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September 3, 2015
Brian Goedde explains how he came to embrace online learning for a form of teaching known for its in-person experience.
September 2, 2015
All too familiar: a disturbed loner wins posthumous recognition by mixing mass murder and mass media. Scott McLemee consults an Italian theorist's reflections on the problem.

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September 3, 2015 - 9:22pm
One grad student reflects on learning to step away from her work.
September 3, 2015 - 9:21pm
Academics and families, ugly buildings, spending shifts and a fresh start.
September 3, 2015 - 9:00pm
The challenges of collaborating on a long and complicated Word document using a Chromebook.

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November 27, 2006
Asked to examine problems in college sports, committee of presidents blames the other guys, the professors, writes Tom Palaima.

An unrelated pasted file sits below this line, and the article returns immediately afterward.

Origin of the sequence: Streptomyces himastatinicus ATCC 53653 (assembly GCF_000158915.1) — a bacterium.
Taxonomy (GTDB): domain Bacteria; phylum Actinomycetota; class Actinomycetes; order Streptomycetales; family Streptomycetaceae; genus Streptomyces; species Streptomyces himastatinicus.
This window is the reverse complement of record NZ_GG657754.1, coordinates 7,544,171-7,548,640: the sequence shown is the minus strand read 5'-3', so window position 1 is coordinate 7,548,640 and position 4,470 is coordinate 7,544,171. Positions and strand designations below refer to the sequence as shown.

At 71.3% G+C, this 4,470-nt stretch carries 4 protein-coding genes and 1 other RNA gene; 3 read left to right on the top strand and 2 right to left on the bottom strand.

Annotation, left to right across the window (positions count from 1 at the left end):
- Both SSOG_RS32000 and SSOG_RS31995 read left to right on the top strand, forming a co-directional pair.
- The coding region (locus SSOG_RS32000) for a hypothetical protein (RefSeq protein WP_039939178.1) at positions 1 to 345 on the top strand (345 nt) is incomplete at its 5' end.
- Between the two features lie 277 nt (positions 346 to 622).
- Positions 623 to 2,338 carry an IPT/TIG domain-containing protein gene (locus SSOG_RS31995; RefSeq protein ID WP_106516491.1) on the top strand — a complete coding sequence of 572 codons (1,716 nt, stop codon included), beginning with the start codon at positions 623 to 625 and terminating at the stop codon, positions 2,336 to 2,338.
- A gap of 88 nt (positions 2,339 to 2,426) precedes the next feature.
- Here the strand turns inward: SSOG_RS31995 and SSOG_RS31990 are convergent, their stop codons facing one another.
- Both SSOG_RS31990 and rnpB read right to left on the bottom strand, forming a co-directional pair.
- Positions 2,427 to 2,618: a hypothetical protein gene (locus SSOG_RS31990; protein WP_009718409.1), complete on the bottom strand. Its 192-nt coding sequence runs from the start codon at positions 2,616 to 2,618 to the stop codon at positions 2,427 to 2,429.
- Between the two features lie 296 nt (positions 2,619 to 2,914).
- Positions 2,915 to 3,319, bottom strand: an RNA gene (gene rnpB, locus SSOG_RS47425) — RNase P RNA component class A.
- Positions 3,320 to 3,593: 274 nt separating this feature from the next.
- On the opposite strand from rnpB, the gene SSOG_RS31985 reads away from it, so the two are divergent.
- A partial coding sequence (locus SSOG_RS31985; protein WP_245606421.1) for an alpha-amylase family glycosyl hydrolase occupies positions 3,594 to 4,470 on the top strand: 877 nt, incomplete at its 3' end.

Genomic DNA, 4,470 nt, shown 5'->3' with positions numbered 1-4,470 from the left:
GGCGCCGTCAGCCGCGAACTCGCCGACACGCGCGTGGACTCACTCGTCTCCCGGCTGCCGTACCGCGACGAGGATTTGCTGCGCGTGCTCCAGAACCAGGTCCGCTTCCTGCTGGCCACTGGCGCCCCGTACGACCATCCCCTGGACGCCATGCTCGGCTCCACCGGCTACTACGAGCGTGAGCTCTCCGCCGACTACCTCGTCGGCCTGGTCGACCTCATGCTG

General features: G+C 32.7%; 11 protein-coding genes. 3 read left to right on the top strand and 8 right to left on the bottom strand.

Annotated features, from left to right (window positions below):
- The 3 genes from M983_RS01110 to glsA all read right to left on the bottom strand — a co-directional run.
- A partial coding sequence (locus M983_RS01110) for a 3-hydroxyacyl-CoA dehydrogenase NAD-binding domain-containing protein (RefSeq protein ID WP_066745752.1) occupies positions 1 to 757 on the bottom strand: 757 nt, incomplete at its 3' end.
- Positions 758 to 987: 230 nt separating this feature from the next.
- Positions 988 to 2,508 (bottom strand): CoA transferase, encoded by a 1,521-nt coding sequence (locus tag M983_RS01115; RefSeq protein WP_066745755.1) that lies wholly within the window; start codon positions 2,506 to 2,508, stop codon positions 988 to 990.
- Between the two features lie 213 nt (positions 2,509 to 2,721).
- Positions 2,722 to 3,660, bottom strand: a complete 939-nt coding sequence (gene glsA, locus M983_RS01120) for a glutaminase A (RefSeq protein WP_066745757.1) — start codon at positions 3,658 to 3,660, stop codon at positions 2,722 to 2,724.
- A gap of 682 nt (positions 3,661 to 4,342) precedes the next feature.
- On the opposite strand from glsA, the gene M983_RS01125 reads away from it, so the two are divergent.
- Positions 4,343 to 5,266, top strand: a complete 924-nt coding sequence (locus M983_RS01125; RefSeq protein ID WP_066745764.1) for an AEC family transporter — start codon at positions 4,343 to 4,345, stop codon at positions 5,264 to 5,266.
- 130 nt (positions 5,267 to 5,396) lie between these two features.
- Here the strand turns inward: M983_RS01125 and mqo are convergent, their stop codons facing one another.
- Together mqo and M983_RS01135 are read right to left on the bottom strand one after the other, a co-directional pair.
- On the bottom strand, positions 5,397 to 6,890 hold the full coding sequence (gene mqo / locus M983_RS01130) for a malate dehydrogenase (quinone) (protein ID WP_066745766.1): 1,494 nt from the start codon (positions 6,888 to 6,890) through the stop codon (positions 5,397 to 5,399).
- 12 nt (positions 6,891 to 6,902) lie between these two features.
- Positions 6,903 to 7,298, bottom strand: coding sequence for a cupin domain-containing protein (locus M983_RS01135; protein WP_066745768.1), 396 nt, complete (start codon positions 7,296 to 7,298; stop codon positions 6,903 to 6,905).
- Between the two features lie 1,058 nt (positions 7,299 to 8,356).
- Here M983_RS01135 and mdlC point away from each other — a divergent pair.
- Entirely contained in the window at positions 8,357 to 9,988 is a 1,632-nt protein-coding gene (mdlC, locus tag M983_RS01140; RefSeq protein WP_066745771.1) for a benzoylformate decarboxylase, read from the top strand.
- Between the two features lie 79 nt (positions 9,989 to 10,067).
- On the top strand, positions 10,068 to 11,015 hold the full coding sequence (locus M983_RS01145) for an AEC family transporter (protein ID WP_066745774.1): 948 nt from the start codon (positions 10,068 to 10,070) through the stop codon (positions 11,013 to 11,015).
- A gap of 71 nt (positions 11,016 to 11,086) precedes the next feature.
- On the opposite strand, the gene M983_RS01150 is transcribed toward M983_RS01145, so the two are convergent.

November 22, 2006
The guy featured on the poster had a long white beard and dark black sunglasses, the kind worn by people too cool for any room they might ever enter. At first it looked like he might be the guitar player for ZZ Top. But on closer examination you saw that the event being advertised was not a rock concert but, rather, a "transdisciplinary celebration" called "Why Melville Matters Now.” The man behind those shades was the creator of tortured souls like Ishmael and Bartleby.
November 22, 2006
Wick Sloane, already a nominee for the Harvard job, explains what he'd do if tapped for the still open position at one of America's great public universities.
November 21, 2006
"I wasn't anybody's superior."             --Amélie, in Fear and Trembling One way to characterize work in higher education: It has no bosses. The boss-ridden business world that strikes such glacial terror in the recent movie, The Devil Wears Prada or such giggly absurdity in the current television series, "The Office," is not our world. Miranda Priestly as a dean? No department chair (or provost) would tolerate her. Michael Scott as a department chair? The faculty would just watch him implode.
November 20, 2006
Michigan's abolition of affirmative action doesn't end colleges' responsibility to promote diversity; it only changes the tactics, writes Russell Olwell.

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